The presentation of large amounts of goods and food during ceremonial occasions in Tonga has been discussed extensively in anthropological literature. Based on nineteenth-century observations and twentieth-century scholarship, a broad distinction is generally asserted between objects made by men and those made by women. The latter, comprising a variety of textile valuables as well as coconut oil and sometimes baskets, are termed koloa faka-Tonga, or succinctly koloa, and are often categorised as the women’s wealth of Tonga’s island nation (Kaeppler 1999a). However, from both earlier vignettes, it appears that men as well as women manipulate koloa and are enveloped by it. In this chapter, I want to explore how koloa have been defined historically and in contemporary Tonga. I will then engage in the debate of how and why koloa are valued to finally question the notion of gendered objects in which koloa are viewed exclusively as women’s wealth.
William Mariner, a shipwrecked clerk who was adopted by Tongans after most of the crew of the Port-au-Prince had been killed in 1806,7 explained in his account of his adventures, specifically in the introduction to a chapter entitled ‘Arts and Manufactures’, that in early nineteenth-century Tonga there was a difference between objects produced by skilled male professionals (toofunga [tufunga]) and those that do not require expert skills (Mariner 1827, vol. 2: 192). In the latter category, he moreover made a distinction between objects made by women and those produced by men. While Mariner did not name the different categories, he did make an attempt at defining groups of objects both in terms of gender and of the skill required to make them.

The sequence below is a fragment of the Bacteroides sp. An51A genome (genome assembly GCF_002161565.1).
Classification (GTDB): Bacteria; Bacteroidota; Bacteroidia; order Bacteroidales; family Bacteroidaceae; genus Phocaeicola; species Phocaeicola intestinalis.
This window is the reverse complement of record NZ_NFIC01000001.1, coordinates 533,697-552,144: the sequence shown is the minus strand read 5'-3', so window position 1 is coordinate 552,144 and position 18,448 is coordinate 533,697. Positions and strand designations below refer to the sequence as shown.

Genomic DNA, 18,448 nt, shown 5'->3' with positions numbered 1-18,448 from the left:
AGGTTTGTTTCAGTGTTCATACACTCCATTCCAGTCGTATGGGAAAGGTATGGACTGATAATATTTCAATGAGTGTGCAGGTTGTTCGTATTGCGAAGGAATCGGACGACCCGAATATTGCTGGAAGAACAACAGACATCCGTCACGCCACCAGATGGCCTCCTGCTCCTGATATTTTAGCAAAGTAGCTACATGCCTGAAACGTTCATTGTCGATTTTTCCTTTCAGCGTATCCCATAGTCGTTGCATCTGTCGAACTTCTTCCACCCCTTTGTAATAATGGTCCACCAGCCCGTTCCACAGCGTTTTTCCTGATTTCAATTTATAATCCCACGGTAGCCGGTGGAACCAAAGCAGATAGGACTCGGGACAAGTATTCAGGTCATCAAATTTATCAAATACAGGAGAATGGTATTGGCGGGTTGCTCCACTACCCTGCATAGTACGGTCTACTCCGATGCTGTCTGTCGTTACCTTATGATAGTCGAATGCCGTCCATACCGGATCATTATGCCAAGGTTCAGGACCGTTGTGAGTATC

Tongans and scholars today refer to groups of objects that are considered precious, have special value and can be presented and given during ceremonies. The classification is made up of mats, barkcloth and coconut oil8 in the first group; decorated baskets, combs and chiefs’ ornaments in the second; and clubs, spears, canoes, carved whale’s tooth, wooden head rests and kava bowls in the third (Douaire-Marsaudon 1998: 124; Kaeppler 1990: 59). The first category is generally coined koloa and will be at the centre of this discussion. It seems that the objects in the second group were made only by high-ranking women, but could be used by both men and women in the chiefly classes (Douaire-Marsaudon 1998: 124). The third group of objects was created by specialised male artisans (tufunga) who worked for chiefs, was used by men and was not distributed but kept and inherited (Douaire-Marsaudon 1998: 124). Still, historical texts testify to the presentation to Europeans of items created by tufunga. George Forster remarked in October 1773 that ‘arms’ were presented to Cook’s crew (Forster 1999, vol. 1: 244). Mariner told how all foreigners who came to Tonga received canoes (1827, vol. 1: 257). Also, the presence of hundreds of weapons in museum collections demonstrates that weapons created by male artisans were exchanged and gifted (Mills 2007). Wood incising has, however, with the disappearance of traditional warfare and the influence of Christianity, almost completely ceased (Kaeppler 1990: 59) and been relegated to the ceremonial sphere. Adrienne Kaeppler (1999a) states that some forms of ngāue fakame‘a‘a (material treasures), such as elaborately carved weapons, are no longer gifted because they are now not necessary for daily use. Tongan scholars including ‘Okusitino Māhina (2004: 87–88) and Futa Helu (1995: 197) agree that many carved wooden objects are more likely to be appreciated as historical objects associated with and enhancing the status of specific male tufunga, or creators, builders and constructors of artistic or beautiful things. In 2008, during King George Tupou V’s taumafa kava, the kava ceremony to mark the investiture of a Tongan royal, the attendants carried relatively newly carved clubs over their shoulders.